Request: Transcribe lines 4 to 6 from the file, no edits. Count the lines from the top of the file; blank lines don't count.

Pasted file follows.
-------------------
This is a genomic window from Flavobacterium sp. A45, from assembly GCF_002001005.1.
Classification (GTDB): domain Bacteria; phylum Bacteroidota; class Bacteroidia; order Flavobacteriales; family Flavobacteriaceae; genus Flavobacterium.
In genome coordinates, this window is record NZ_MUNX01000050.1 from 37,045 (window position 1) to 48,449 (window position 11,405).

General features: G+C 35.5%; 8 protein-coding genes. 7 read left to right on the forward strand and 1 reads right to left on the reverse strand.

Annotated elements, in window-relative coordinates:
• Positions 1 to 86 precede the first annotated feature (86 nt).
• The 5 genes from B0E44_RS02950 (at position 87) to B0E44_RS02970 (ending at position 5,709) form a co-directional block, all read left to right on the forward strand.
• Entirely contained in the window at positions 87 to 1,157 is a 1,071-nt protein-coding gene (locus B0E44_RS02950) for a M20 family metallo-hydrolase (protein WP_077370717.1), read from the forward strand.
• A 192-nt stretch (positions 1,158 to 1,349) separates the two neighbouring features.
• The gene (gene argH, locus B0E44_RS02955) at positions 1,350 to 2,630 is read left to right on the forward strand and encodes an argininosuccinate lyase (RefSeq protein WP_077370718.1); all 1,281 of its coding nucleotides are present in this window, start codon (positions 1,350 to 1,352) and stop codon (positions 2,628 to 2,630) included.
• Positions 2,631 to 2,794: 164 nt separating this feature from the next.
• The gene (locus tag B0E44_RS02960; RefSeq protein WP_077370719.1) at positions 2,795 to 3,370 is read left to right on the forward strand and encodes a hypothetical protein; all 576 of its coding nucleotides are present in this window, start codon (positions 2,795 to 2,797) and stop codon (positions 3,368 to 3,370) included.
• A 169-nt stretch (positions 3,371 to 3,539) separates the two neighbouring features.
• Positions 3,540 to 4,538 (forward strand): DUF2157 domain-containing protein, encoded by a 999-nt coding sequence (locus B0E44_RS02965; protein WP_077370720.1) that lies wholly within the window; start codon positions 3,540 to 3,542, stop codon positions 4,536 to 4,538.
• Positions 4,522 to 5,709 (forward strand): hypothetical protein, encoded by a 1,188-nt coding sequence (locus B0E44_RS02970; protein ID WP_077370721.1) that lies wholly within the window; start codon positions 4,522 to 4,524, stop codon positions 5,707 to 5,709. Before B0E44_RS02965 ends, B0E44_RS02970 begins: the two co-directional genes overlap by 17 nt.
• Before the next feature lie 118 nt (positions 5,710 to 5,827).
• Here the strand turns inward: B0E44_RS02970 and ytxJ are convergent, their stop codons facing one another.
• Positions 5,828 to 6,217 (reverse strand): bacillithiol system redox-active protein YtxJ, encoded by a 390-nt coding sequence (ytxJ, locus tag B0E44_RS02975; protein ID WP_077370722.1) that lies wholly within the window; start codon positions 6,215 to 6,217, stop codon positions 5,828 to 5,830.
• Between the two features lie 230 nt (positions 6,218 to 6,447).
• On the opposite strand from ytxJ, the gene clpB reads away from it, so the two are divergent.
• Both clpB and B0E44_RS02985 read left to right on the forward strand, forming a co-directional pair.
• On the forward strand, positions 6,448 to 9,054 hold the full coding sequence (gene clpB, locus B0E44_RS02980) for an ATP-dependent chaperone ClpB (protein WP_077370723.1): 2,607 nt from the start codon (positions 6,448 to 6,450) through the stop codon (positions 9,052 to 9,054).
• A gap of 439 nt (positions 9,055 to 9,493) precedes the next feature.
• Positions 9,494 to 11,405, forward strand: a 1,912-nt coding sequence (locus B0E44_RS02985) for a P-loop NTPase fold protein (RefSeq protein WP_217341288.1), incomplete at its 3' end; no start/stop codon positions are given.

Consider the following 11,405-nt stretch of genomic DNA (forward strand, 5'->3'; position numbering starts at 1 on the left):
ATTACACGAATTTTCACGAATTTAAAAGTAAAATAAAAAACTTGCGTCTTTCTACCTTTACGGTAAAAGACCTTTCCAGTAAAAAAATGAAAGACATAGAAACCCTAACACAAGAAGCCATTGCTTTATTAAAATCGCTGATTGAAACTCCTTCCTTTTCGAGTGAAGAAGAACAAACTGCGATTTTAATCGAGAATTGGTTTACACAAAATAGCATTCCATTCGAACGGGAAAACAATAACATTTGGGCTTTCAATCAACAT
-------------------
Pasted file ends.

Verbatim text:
General features: G+C 35.5%; 8 protein-coding genes. 7 read left to right on the forward strand and 1 reads right to left on the reverse strand.

Annotated elements, in window-relative coordinates:
• Positions 1 to 86 precede the first annotated feature (86 nt).